Gliding performance and its relevance to gap crossing by the squirrel glider (Petaurus norfolcensis)
Goldingay, RL & Taylor, BD 2009, 'Gliding performance and its relevance to gap crossing by the squirrel glider (Petaurus norfolcensis)', Australian Journal of Zoology, vol. 57, no. 2, pp. 99-104.
The publisher's version of this article is available at http://dx.doi.org/10.1071/ZO09003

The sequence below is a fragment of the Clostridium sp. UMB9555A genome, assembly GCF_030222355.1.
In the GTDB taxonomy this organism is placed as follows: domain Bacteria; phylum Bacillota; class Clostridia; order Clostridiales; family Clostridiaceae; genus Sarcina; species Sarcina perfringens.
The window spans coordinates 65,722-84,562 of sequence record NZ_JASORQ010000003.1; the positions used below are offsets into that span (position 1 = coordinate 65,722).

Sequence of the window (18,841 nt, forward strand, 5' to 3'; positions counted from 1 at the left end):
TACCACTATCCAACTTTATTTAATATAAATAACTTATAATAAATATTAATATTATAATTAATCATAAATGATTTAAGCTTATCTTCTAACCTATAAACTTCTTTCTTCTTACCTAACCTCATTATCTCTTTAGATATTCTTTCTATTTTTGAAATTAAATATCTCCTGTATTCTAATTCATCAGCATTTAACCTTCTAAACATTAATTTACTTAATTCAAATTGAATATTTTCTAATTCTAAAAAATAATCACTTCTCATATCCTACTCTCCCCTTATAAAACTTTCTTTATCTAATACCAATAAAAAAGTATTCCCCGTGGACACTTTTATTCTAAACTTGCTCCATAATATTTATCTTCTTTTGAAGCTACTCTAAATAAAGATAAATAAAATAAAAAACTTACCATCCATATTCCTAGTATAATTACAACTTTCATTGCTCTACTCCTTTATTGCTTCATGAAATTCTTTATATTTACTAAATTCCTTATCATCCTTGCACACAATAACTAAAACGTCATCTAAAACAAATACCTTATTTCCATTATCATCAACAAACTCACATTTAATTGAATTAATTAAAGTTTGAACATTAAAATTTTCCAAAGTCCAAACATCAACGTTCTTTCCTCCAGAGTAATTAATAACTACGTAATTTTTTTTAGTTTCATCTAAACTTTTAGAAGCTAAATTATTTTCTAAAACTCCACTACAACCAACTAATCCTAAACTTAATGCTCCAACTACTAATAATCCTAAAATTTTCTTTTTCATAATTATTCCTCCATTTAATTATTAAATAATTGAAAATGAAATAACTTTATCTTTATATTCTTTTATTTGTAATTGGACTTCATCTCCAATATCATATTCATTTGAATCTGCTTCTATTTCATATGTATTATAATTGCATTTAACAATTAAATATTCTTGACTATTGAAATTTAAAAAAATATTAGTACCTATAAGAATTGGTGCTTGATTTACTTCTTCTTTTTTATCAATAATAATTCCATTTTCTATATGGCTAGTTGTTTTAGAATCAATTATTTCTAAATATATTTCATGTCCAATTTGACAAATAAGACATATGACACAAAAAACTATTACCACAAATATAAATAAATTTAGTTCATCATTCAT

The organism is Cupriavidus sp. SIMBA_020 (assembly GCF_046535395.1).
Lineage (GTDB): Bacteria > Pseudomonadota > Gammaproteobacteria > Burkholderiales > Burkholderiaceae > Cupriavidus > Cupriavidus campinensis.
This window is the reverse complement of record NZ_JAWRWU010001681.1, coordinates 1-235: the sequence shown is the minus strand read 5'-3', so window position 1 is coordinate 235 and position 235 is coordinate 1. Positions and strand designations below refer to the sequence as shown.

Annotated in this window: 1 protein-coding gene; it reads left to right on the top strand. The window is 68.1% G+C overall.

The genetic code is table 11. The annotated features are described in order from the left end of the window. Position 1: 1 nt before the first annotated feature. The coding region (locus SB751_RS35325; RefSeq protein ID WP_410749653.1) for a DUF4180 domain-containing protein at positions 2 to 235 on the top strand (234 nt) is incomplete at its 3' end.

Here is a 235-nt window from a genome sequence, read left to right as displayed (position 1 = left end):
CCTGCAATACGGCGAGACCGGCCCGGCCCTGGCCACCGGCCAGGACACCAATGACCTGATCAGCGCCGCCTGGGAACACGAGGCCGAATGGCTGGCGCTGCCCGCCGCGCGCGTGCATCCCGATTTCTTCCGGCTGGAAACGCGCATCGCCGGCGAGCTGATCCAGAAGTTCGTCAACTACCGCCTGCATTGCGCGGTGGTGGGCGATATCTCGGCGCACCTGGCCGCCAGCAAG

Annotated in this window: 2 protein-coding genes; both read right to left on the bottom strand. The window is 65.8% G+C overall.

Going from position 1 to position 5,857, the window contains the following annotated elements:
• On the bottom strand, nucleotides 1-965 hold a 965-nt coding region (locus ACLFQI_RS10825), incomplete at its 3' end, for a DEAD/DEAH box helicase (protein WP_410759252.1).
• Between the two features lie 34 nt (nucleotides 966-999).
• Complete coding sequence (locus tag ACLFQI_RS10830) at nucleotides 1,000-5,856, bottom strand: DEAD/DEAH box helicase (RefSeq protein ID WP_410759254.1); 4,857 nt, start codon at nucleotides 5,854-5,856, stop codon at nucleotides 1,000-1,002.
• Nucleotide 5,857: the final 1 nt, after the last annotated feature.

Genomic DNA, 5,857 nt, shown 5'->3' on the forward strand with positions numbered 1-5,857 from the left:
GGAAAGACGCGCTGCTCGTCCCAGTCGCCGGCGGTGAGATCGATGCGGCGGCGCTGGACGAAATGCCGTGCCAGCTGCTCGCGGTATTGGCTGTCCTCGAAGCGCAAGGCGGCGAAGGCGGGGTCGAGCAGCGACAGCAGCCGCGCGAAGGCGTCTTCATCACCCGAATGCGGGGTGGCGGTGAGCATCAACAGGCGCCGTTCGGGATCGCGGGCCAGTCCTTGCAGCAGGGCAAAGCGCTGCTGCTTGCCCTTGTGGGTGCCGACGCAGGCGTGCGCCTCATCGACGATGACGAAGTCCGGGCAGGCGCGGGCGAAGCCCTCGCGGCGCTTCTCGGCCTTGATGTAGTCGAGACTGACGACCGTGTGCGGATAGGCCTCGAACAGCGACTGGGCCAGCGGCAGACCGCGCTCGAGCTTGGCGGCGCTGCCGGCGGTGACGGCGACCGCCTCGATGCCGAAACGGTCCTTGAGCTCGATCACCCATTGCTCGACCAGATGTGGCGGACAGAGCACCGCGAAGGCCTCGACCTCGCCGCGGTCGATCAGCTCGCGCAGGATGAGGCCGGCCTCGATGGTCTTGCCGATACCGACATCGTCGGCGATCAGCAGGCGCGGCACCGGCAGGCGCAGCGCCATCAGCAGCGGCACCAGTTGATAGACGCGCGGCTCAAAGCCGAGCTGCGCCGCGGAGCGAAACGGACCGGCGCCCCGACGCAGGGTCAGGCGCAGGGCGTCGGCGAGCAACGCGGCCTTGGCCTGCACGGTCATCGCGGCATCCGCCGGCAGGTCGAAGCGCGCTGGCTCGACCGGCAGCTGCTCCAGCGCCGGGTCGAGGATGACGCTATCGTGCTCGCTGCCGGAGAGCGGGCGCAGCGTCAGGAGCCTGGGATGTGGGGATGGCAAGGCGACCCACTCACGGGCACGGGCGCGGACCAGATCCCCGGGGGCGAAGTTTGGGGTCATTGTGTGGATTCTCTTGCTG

Gliding mammals occur worldwide and many are subject to increasing levels of habitat fragmentation. Knowledge of their ability to cross tree-gaps by gliding is quite poor. We describe aspects of the gliding performance of the squirrel glider (Petaurus norfolcensis) based on recorded parameters of 85 glides of 73 individuals. Animals launched from a horizontal position ~1.7 m below the top of a tree and 2.3 m out from the main trunk. All but one glide was to the trunk of a tree, landing 5.7 m above the ground. Animals glided a mean of 21.5 ± 0.9 m (range 9–47 m) in a horizontal plane, with no significant difference between the sexes. Horizontal glide distance appears to reflect tree spacing where individuals were released. The mean glide angle was 28.5 ± 0.8°, with no significant difference between the sexes. We predict that trees beside roads that create a tree-gap of 20 m (two-lane road) or 43 m (four-lane road) will need to be a least 13 m and 25 m tall, respectively, to enable animals to safely glide across a road. Where trees are absent, 12-m-high wooden poles could be installed, requiring some in the median strip of four-lane roads.